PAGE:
What you need to know about the dangers of covering your stroller with a blanket on a sunny day
You did all the research on the kind of stroller to buy. It collapses. It swivels. It can withstand gale-force winds. But if you’re covering your child up with a blanket to protect them from the sun on a hot day, none of the bells and whistles on that stroller matter — because this dangerous practice may threaten your baby’s safety.
It stands to reason that throwing a thin blanket over the stroller will help protect your baby from harmful rays and a thin blanket should be breathable enough — but that couldn’t be further from the truth. In fact, that blanket, no matter how thin, traps a large amount of heat inside the stroller.
British YouTubers JK and Charlie actually did an experiment to see how fast the temperature inside a stroller would rise with a blanket covering. Using a toy baby, the couple placed a stroller in direct sunlight for seven minutes. After the time was up, the thermostat inside the stroller read 85.82 degrees Fahrenheit. Then, they did the same experiment, but with a blanket over the stroller. After seven minutes, the temperature inside the stroller rose 10 degrees, topping out at 95.18 degrees Fahrenheit.
Here’s the video from these savvy YouTubers at Channel Mum:
However, the results of the video didn’t come as a surprise to Dr. Wendy Sue Swanson, a Seattle pediatrician who writes the Seattle Mama Doc blog. She urged families not to panic.
“Let’s not be crazy about this,” Swanson told TODAY in an interview. “For a hundred years, parents have been draping blankets carefully and safely over their baby strollers to protect them from the sun, and we still want them to do that. But we can be thoughtful about it and this is a good reminder.”
A pediatrician working with the ABC News Medical Unit agreed with Swanson but also gave a word of caution.
Dr. Edith Bracho-Sanchez said that while she has never personally encountered a baby injured as a result of using a blanket to cover the stroller, the fast rise in temperature can definitely happen and could potentially result in heatstroke. She likened the effect to that of a greenhouse, when air flow slows down and heat gets trapped within.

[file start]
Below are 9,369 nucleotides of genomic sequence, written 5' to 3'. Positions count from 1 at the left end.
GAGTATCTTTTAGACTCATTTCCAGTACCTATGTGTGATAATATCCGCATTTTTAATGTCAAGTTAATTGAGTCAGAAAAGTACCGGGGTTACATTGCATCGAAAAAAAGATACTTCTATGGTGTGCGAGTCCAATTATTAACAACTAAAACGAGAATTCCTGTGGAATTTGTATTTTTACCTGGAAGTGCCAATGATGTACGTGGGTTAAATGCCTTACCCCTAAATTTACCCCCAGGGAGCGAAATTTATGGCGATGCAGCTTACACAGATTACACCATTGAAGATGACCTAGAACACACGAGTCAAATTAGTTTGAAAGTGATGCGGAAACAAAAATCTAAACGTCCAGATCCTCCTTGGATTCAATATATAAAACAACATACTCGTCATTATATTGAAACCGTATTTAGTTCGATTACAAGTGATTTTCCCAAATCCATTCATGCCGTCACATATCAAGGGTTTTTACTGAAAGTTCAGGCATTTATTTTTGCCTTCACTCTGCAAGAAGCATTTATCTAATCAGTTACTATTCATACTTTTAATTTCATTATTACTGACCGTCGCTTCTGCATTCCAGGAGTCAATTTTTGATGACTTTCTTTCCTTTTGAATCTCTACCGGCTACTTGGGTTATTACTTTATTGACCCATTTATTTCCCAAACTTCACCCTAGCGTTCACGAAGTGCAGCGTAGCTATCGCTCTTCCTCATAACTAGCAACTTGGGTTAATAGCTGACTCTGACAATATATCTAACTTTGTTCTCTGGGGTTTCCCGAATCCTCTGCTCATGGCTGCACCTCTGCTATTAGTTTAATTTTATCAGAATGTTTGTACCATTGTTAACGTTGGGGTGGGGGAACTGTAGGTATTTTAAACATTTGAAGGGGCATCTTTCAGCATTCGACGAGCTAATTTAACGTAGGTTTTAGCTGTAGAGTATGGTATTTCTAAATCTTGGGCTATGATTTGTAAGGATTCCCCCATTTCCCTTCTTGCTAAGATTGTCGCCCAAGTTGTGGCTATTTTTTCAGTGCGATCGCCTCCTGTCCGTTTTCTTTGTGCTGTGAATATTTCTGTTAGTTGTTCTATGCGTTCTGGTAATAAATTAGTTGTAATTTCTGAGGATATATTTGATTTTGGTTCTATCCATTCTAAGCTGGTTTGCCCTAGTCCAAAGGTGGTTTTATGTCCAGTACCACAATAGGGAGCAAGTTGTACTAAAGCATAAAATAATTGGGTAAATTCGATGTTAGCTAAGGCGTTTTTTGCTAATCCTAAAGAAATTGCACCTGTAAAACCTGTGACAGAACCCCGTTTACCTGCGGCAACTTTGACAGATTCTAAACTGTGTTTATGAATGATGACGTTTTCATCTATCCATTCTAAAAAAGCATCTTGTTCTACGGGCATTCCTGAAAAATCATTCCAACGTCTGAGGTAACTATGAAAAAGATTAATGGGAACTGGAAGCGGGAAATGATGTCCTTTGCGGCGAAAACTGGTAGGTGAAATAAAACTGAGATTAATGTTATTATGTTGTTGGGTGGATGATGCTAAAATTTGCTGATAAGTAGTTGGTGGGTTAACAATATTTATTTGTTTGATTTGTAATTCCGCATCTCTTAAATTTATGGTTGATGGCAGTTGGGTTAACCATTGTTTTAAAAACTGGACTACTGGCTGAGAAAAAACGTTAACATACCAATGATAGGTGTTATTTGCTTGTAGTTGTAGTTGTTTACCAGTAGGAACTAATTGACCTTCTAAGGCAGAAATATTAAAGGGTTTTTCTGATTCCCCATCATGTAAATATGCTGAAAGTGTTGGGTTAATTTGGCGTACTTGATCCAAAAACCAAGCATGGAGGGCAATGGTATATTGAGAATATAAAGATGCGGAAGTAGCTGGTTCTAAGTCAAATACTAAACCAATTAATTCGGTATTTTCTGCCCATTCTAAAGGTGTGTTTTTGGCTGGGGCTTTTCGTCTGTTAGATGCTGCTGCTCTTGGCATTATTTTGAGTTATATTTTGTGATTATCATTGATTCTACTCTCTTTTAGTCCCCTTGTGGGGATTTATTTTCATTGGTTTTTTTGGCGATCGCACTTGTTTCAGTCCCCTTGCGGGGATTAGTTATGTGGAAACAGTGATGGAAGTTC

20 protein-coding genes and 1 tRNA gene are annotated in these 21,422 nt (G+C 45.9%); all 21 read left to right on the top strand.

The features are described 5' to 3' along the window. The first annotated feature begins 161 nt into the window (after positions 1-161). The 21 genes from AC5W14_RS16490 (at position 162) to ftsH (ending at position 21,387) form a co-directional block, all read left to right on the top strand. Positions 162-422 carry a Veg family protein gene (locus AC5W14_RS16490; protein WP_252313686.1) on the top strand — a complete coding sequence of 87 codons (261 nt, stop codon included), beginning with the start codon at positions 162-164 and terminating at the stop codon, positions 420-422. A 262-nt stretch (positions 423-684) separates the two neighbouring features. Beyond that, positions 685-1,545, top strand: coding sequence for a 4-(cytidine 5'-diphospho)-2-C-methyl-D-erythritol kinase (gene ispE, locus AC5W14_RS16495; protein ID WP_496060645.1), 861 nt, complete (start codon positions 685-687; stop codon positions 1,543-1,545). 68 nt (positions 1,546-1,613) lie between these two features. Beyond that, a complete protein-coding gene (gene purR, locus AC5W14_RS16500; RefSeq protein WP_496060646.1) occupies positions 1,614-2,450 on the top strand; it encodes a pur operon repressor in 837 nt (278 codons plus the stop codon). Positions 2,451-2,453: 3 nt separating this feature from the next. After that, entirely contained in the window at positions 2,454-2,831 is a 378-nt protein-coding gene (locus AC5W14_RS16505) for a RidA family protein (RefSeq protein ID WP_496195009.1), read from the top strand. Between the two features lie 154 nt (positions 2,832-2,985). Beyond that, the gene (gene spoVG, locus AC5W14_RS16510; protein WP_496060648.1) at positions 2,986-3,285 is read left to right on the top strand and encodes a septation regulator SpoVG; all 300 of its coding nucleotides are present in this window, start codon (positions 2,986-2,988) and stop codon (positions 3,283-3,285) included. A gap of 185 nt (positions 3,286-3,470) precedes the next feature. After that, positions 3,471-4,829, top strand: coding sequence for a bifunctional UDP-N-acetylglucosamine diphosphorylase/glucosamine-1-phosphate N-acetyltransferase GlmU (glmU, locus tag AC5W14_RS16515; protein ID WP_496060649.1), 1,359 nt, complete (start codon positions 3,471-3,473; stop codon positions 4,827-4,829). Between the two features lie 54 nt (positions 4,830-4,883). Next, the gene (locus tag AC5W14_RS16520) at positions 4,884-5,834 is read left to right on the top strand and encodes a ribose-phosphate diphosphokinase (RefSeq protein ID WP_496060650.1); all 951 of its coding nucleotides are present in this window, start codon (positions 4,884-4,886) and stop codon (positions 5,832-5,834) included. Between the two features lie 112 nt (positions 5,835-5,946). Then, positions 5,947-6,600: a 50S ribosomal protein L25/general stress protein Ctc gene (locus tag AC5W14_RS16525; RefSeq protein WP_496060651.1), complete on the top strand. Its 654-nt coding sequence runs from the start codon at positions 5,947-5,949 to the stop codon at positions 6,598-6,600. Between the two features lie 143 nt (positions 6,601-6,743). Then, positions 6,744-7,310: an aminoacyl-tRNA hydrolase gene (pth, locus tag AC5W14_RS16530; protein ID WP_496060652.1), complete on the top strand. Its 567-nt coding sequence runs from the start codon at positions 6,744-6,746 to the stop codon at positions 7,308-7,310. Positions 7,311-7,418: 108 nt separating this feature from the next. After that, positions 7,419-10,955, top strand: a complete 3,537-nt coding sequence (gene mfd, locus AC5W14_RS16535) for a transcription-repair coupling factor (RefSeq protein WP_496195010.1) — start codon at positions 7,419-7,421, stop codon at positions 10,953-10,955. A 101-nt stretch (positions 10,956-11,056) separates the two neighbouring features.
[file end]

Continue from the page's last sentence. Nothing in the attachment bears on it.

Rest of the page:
“Most parents out there are using common sense and frequently checking on their babies,” Bracho-Sanchez said in an interview with Good Morning America. “This is nevertheless a good reminder and an opportunity to talk about something that is easy to prevent.”
Sun protection for your child can and should include a stroller with an attached sunshade, a visor or hat, sunscreen, a small fan and a cold drink. These are all safer bets than the blanket, but Bracho-Sanchez says the key is prevention.
“Try not to be out in the heat if you can help it and, if you are out, try to be in the shade,” Bracho-Sanchez told GMA. “If you need to be outside, you should also check on the baby every few minutes, specifically looking for flushed cheeks, sweating, changes in breathing patterns. If a baby is starting to flush, sweat profusely, or have changes in his or her breathing pattern, move into air conditioning and give fluids as soon as you can.”
This advice can definitely keep you and your baby happy while you enjoy the warm summer weather!